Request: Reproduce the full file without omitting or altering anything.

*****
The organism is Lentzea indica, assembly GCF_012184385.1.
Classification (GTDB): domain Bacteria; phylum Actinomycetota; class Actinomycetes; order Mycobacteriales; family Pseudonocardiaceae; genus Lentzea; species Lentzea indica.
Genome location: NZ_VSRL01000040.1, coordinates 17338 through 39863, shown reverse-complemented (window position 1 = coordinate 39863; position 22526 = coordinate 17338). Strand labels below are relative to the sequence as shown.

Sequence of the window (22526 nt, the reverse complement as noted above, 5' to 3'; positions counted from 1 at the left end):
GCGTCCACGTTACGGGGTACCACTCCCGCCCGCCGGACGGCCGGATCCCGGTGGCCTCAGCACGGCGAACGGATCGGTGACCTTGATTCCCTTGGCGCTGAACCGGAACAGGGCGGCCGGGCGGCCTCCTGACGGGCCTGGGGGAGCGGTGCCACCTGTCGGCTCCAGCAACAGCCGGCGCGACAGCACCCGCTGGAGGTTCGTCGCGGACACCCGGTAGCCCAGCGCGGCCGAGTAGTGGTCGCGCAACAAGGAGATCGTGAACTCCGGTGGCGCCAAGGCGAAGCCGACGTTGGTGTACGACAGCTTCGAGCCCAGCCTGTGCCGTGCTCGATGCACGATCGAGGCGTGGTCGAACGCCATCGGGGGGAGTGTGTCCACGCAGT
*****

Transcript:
The organism is Lentzea indica, assembly GCF_012184385.1.
Classification (GTDB): domain Bacteria; phylum Actinomycetota; class Actinomycetes; order Mycobacteriales; family Pseudonocardiaceae; genus Lentzea; species Lentzea indica.
Genome location: NZ_VSRL01000040.1, coordinates 17338 through 39863, shown reverse-complemented (window position 1 = coordinate 39863; position 22526 = coordinate 17338). Strand labels below are relative to the sequence as shown.

Sequence of the window (22526 nt, the reverse complement as noted above, 5' to 3'; positions counted from 1 at the left end):
GCGTCCACGTTACGGGGTACCACTCCCGCCCGCCGGACGGCCGGATCCCGGTGGCCTCAGCACGGCGAACGGATCGGTGACCTTGATTCCCTTGGCGCTGAACCGGAACAGGGCGGCCGGGCGGCCTCCTGACGGGCCTGGGGGAGCGGTGCCACCTGTCGGCTCCAGCAACAGCCGGCGCGACAGCACCCGCTGGAGGTTCGTCGCGGACACCCGGTAGCCCAGCGCGGCCGAGTAGTGGTCGCGCAACAAGGAGATCGTGAACTCCGGTGGCGCCAAGGCGAAGCCGACGTTGGTGTACGACAGCTTCGAGCCCAGCCTGTGCCGTGCTCGATGCACGATCGAGGCGTGGTCGAACGCCATCGGGGGGAGTGTGTCCACGCAGT